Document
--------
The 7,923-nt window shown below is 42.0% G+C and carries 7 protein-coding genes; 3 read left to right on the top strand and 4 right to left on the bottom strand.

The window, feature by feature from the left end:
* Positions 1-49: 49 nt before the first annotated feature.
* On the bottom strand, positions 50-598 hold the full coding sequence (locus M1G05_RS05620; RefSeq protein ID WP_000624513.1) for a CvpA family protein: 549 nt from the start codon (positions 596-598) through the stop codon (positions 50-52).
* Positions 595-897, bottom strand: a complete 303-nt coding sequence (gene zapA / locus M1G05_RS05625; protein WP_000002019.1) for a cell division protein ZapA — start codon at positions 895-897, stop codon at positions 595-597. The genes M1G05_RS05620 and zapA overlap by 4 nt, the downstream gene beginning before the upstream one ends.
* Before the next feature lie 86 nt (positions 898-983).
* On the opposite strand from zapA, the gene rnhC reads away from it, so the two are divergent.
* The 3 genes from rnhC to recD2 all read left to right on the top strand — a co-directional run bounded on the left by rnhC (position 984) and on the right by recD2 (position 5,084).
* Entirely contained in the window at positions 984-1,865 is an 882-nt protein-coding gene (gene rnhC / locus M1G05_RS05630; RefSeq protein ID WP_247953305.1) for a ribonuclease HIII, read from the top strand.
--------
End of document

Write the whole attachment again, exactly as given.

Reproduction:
The 7,923-nt window shown below is 42.0% G+C and carries 7 protein-coding genes; 3 read left to right on the top strand and 4 right to left on the bottom strand.

The window, feature by feature from the left end:
* Positions 1-49: 49 nt before the first annotated feature.
* On the bottom strand, positions 50-598 hold the full coding sequence (locus M1G05_RS05620; RefSeq protein ID WP_000624513.1) for a CvpA family protein: 549 nt from the start codon (positions 596-598) through the stop codon (positions 50-52).
* Positions 595-897, bottom strand: a complete 303-nt coding sequence (gene zapA / locus M1G05_RS05625; protein WP_000002019.1) for a cell division protein ZapA — start codon at positions 895-897, stop codon at positions 595-597. The genes M1G05_RS05620 and zapA overlap by 4 nt, the downstream gene beginning before the upstream one ends.
* Before the next feature lie 86 nt (positions 898-983).
* On the opposite strand from zapA, the gene rnhC reads away from it, so the two are divergent.
* The 3 genes from rnhC to recD2 all read left to right on the top strand — a co-directional run bounded on the left by rnhC (position 984) and on the right by recD2 (position 5,084).
* Entirely contained in the window at positions 984-1,865 is an 882-nt protein-coding gene (gene rnhC / locus M1G05_RS05630; RefSeq protein ID WP_247953305.1) for a ribonuclease HIII, read from the top strand.